# Week 14: Lighting and Shadows

## Key Points

• Today's Lab: Lighting Lab
• [ ] Why is lighting important in a 3D scene?
• [ ] Why are shadows important in a 3D scene?
• [ ] What are some differences between point, spot, and directional lights?
• [ ] What is a normal and why is it important for lighting?
• [ ] What is the difference between diffuse, specular, and ambient lighting components?
• [ ] What is a material and how does it relate to shaders and textures?
• [ ] How do games implement reflections?
• [ ] How does forward rendering performance scale with the number of lights in a scene amd the number of models in a scene?
• [ ] What workarounds can you think of to make up for this?
• [ ] How are blob shadows implemented? What are some drawbacks?
• [ ] What is shadow-mapping and how does it fit into a rendering pipeline?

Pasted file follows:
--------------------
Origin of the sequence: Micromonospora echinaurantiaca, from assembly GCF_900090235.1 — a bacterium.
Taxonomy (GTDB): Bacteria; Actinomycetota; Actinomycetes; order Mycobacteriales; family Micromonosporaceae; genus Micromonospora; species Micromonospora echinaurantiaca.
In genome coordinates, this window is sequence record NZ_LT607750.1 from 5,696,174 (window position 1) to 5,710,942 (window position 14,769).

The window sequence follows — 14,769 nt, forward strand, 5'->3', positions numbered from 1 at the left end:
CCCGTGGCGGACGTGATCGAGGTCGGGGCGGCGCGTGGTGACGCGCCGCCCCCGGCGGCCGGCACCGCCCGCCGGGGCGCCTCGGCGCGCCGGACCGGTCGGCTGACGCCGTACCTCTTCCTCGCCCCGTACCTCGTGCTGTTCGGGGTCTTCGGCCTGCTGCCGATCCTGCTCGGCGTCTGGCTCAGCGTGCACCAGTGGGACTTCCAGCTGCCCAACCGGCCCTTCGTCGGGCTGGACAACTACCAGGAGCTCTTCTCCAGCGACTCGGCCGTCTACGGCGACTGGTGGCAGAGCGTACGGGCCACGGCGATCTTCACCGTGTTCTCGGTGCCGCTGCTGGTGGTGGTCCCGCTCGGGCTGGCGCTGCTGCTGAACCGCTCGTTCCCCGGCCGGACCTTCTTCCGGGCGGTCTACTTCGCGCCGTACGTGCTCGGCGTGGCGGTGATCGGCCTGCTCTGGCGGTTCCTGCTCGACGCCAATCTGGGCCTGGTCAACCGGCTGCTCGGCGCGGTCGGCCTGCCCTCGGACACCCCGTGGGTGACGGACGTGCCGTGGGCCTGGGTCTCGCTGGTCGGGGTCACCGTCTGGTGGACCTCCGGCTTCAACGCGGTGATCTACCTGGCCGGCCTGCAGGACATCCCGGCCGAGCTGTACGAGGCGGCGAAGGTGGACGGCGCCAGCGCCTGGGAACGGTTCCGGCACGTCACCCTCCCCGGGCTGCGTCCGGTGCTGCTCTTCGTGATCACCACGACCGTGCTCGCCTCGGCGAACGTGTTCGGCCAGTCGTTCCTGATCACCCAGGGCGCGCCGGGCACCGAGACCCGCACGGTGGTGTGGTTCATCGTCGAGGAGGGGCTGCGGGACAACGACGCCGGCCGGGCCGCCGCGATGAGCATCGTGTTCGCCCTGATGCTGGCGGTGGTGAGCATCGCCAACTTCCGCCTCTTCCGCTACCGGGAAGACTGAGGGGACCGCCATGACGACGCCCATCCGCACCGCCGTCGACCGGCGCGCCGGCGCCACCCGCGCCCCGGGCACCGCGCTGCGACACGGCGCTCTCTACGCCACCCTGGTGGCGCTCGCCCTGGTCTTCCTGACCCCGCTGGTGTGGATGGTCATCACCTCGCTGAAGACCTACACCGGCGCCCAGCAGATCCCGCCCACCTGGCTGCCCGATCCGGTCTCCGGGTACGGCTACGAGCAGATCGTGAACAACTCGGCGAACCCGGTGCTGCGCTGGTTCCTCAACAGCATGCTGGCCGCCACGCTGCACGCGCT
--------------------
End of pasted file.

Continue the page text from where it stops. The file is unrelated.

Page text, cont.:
• This series of articles can be a nice overview for different aspects of rendering.

## Check-in: Progress on 3D Games

Pairs of teams should get together and discuss what you've been up to with your 3D games. What have you implemented so far? What are the roadblocks you're up against? Can you figure out together a way to solve them or work around them by tweaking the design?

What has teamwork been like? Can you think of ways to improve it or make it more equitable?

## Lighting

So far in our 3D scenes, every surface is evenly lit as if illuminated from within. This can make objects look flat, since our eyes rely on cues like differences in brightness to determine the shapes of objects (e.g., a solid color cube will look like a hexagon from almost all angles).